Dawn arrived inconsiderately early. The sun was joyful and vibrant, lifting the dew in a pleasantly perfumed mist. Brand invented curse words to express how utterly unwelcome the intrusion on his sleep was. He buried his head beneath his fur blanket and quietly hated.
Something poked him. When he refused to react, it prodded a little more forcefully.
Conceding defeat, Brand rolled over face his assailant and found the miserable morning grimace of Callidus, hanging upside-down over the edge of the wagon. He was jabbing Brand with his walking stick and muttering unpleasantries.
“What do you want?” scowled Brand.
“Get up. You have work to do.”
“Sleeping, I suspect” said Callidus. “He got in very late last night. Come along, there is much to be done.”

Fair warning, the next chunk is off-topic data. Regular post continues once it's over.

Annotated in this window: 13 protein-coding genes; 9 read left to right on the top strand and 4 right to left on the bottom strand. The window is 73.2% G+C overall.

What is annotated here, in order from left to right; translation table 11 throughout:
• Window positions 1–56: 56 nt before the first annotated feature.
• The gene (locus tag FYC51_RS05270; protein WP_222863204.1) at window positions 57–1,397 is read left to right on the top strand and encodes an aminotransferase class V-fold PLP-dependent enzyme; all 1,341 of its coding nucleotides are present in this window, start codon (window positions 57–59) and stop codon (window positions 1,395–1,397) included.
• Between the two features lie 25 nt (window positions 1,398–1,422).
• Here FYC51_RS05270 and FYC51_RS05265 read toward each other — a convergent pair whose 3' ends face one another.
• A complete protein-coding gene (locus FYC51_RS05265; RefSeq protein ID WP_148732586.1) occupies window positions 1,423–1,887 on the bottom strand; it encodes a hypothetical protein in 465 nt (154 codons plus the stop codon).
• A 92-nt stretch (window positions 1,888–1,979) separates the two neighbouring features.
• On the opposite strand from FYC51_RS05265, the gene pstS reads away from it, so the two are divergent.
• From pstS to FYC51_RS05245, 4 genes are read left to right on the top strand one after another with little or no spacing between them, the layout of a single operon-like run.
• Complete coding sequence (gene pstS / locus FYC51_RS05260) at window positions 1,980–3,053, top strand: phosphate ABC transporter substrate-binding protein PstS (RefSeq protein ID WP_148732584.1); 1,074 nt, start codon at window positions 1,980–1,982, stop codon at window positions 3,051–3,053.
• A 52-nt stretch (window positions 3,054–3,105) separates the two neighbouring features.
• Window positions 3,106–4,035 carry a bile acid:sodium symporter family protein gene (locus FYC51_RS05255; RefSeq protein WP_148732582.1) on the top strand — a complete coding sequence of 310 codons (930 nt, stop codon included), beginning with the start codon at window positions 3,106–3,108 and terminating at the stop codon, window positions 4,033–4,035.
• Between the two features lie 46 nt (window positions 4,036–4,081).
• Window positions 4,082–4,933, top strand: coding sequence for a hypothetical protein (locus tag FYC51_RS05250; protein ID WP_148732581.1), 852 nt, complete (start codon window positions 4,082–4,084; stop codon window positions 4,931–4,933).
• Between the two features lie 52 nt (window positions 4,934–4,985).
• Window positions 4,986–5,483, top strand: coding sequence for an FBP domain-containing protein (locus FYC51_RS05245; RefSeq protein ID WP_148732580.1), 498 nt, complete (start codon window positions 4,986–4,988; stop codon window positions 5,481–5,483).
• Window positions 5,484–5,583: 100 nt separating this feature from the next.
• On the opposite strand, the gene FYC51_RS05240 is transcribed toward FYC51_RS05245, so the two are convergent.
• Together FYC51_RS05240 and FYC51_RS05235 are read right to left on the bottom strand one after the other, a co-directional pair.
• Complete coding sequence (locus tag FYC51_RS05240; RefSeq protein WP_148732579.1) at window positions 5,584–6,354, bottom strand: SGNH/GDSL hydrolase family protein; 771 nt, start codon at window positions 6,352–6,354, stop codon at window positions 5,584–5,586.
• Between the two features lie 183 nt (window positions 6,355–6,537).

Brand rolled out from under the wagon and staunchly refused to feel pleasantly warmed by the morning sun, or delighted by the sweet drifting mist. He was miserable and entirely unwilling to be soothed by such cheap tricks.
He trudged back to the farm behind Callidus who seemed to be able to cover distances impossibly quickly with his curmudgeonly shuffle.
“Why am I doing this?” demanded Brand, the haze of morning misery and pain giving him the courage to ask.
“Did Jaymes not tell you?” replied Callidus curiously. “I need the firesalt.”
“You’re a wizard, why not just conjure it up?” grumbled Brand indignantly.
Callidus stopped and turned and asked pointedly, “with what would I conjure it?”
Brand was lost. “With magic?”
Callidus began to lecture. “One cannot create something from nothing. A farmer, for example, does not simply conjure cabbages; they require seeds, soil, sun, and rain.”
“But you are a wizard…”